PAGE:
above JEFFREY WEISMAN via ARCHITECTURAL DIGEST
 
 
Because I don’t have a lot of counter space in my kitchen, I usually set up a buffet on the dining room table and let guests serve themselves. For large, formal occasions like Christmas and Thanksgiving, I serve my guests while seated at the table. There is a swinging door separating our dining room from the kitchen. This means I can close off the kitchen when it’s time to sit down to dinner.
 
 
 
 
 
 
 
 
 
 
 
 
 
 
 
 
 
 
 
 
 
 
 
 
 
 
above via ARTSYMPHONY BLOG
 
I like to get into a festive mood a couple of hours before guests arrive by turning on the music and pouring a glass of iced tea. Right before they arrive I assign the husband the jobs of lighting the candles, opening and placing the wine on ice, and pouring us a glass. If the weather is good, I like all the windows opened so we can catch the evening breezes and hear the fountains from outside.
 
 
 
 
 
 
 
 
 
 
 
 
 
 
 
 
 
 
 
 
 
 
 
 
 

above RALPH LAUREN via BELGIAN PEARLS BLOG
 
 
Once the noshing begins, take this bit of advice: make no excuses for the food. Friends and family are happy to be in your home enjoying your hospitality, and they really don’t care if the asparagus is a little undercooked. And don’t remind them. Put your perfectionisms away and enjoy yourself without explanations. People won’t remember the chilled salad fork, they’ll remember your relaxed, contented demeanor.
 
 
 
 
 
 
 
 
 
 
 
 
 
 
 
 
 
 
 
 
 
 
 
 
 
 
above via SUGAR PLUM INVITATIONS BLOG
 
 
Shiree’s Style File

For parties of more than eight guests, encourage them to move around by doing a table for wine, glasses and chilled water in one room and a table of hors d’oeuvres in another. Shrimp is a great way to get people to circulate too.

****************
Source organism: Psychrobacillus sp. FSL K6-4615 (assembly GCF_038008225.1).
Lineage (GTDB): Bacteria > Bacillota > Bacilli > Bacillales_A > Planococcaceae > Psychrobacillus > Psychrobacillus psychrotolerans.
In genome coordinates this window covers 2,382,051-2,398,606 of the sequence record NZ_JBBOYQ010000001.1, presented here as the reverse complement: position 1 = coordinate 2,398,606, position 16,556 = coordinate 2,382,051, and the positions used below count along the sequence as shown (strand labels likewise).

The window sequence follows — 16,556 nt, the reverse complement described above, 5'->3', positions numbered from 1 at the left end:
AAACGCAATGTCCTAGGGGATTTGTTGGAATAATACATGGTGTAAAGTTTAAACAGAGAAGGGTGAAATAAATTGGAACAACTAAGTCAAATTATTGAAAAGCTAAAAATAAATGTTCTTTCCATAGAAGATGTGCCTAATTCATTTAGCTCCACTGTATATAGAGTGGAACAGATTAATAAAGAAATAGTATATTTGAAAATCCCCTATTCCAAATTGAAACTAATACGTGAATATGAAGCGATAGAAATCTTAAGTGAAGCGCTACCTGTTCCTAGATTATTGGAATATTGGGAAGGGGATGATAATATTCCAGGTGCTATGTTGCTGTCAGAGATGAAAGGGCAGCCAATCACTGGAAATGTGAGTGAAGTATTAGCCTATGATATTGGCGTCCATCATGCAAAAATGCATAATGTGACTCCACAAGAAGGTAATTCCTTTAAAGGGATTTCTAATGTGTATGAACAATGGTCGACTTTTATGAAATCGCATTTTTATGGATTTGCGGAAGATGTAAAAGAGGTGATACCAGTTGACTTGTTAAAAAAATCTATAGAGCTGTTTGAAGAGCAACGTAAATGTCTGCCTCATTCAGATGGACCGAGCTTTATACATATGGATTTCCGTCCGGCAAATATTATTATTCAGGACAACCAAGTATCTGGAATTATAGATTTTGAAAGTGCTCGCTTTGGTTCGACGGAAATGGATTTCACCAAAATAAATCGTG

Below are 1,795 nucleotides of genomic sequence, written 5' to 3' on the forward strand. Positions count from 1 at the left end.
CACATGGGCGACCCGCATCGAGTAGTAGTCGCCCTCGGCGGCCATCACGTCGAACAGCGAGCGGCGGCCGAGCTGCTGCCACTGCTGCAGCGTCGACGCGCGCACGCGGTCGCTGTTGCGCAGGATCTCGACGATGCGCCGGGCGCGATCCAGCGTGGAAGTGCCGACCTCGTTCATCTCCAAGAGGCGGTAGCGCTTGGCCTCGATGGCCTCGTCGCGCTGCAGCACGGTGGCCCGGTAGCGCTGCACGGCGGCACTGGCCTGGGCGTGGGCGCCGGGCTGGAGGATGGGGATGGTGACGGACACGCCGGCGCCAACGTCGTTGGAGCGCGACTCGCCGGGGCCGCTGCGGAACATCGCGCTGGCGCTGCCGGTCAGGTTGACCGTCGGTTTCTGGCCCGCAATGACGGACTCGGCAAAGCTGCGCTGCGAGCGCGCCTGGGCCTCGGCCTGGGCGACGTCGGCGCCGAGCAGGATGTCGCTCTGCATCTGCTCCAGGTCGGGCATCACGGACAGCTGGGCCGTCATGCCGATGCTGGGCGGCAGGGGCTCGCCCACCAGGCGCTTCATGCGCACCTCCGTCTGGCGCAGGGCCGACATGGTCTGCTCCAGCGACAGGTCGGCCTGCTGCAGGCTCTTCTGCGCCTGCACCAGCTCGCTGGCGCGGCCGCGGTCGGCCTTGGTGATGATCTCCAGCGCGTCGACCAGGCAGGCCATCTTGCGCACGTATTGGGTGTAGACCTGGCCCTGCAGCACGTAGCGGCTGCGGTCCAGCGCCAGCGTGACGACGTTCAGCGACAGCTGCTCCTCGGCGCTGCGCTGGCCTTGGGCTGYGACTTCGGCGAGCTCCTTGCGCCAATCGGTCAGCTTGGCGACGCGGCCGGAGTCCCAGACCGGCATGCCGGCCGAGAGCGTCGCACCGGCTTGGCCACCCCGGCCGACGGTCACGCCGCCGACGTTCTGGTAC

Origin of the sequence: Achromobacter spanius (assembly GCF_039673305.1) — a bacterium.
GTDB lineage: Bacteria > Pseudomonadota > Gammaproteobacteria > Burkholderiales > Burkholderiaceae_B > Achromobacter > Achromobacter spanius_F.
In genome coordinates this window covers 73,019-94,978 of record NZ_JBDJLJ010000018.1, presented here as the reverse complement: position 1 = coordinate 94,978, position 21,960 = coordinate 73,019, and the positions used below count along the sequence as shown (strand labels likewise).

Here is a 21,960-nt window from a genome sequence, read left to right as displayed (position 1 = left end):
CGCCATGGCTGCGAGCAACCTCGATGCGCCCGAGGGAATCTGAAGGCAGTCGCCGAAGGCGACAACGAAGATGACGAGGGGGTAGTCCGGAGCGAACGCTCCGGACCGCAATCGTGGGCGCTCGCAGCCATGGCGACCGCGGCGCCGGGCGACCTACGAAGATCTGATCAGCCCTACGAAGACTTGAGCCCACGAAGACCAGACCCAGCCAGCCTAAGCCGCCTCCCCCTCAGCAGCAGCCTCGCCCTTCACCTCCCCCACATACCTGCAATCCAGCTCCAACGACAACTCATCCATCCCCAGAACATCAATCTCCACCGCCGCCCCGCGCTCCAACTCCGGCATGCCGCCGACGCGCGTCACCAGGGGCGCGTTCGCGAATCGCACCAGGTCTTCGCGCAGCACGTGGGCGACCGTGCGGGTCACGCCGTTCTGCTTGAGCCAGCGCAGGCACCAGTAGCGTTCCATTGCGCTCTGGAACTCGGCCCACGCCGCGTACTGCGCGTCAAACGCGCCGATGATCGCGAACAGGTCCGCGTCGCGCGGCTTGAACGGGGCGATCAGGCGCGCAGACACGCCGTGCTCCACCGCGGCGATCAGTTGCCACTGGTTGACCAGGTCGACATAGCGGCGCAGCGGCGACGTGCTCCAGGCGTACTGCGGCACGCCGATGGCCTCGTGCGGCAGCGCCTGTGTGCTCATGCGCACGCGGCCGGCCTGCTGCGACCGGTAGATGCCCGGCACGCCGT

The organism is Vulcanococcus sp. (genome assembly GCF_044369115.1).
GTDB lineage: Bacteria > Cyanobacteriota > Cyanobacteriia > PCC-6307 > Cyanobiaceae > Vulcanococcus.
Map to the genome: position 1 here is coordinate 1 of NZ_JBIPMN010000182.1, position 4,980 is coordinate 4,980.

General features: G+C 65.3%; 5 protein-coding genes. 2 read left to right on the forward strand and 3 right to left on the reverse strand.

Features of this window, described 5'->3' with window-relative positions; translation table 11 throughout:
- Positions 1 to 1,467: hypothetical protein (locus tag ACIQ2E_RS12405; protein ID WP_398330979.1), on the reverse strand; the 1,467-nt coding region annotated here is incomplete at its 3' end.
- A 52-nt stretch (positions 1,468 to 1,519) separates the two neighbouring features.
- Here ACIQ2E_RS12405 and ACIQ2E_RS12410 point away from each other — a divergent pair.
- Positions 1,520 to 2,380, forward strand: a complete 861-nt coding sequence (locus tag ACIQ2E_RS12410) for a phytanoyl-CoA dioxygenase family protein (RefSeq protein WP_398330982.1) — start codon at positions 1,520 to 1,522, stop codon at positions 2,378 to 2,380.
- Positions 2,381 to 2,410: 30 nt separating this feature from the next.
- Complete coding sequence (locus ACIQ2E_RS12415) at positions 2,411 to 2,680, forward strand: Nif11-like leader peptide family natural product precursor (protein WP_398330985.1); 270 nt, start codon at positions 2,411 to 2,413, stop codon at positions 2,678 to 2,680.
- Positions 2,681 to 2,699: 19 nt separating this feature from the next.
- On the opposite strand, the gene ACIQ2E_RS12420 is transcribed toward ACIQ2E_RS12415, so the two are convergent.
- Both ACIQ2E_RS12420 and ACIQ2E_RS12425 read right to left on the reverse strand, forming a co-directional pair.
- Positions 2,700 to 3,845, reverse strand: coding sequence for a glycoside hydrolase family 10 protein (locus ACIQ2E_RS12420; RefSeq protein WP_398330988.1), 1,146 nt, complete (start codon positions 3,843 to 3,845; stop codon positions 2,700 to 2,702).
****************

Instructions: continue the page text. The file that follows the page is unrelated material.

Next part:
Keep last minute plans to a minimum to avoid stressful situations when guests start to arrive. Do menus that can be mostly done in advance.
 
If you entertain outdoors, remember to provide things for that area such as a few throws for guests if the night turns cool; a jug of flowers for the picnic table; and lanterns for candles so the wind won’t blow them out.

 
I like to use white, unscented candles for entertaining but have been known to cheat and mix in battery operated ones too. They’re especially nice for hard to reach places or if children are present.
 
Grab a guest to assist you and personally serve the dessert course and coffee as an intimate touch. Let guests pass the tray with sugar and creamer.
 
Never use paper plates, plastic cups, and plastic utensils. Use cloth napkins if possible. I like plain white, ten inch buffet plates (one of my caterer friends says they’re too big but I love them), vintage silverware, and simple, clear glass, high quality wine glasses so guests can appreciate the color of the wine.
 
 
below ANGIE SILVI PHOTOGRAPHY
 
 
 
 
 
 
 
 
 
 
 
 
 
 
 
 
 
 
 
 
 
 
 
 
 
 
 
 
 
 
 
 
 
 
 
 
 
 
 
 
 
 
 
 
 
 
 
 
 
 
above via STYLE ME PRETTY
 
 
 
 

above via HABITUALLY CHIC
 
 
 
 
 
 
 
 
 
 
 
 
 
 
 
 
 
 
 
 
 
 
 
 
 

above via GREIGE DESIGN BLOG
 
 
 
 
 
 
 
 
 
 
 
 
 
 
 
 
 
 
 
 
 
 
 
 
 
 
above via THE FRESH EXCHANGE
 
 
 
 
 
 
 
 
 
 
 
 
 
 
 
 
 
 
 
 
 
 
 
 
 
 
above via STYLE ME PRETTY
 
 
 
 
 
 
 
 
 
 
 
 
 
 
 
 
 
 
 
 
 
 
 
 
 

via FRESH FARM HOUSE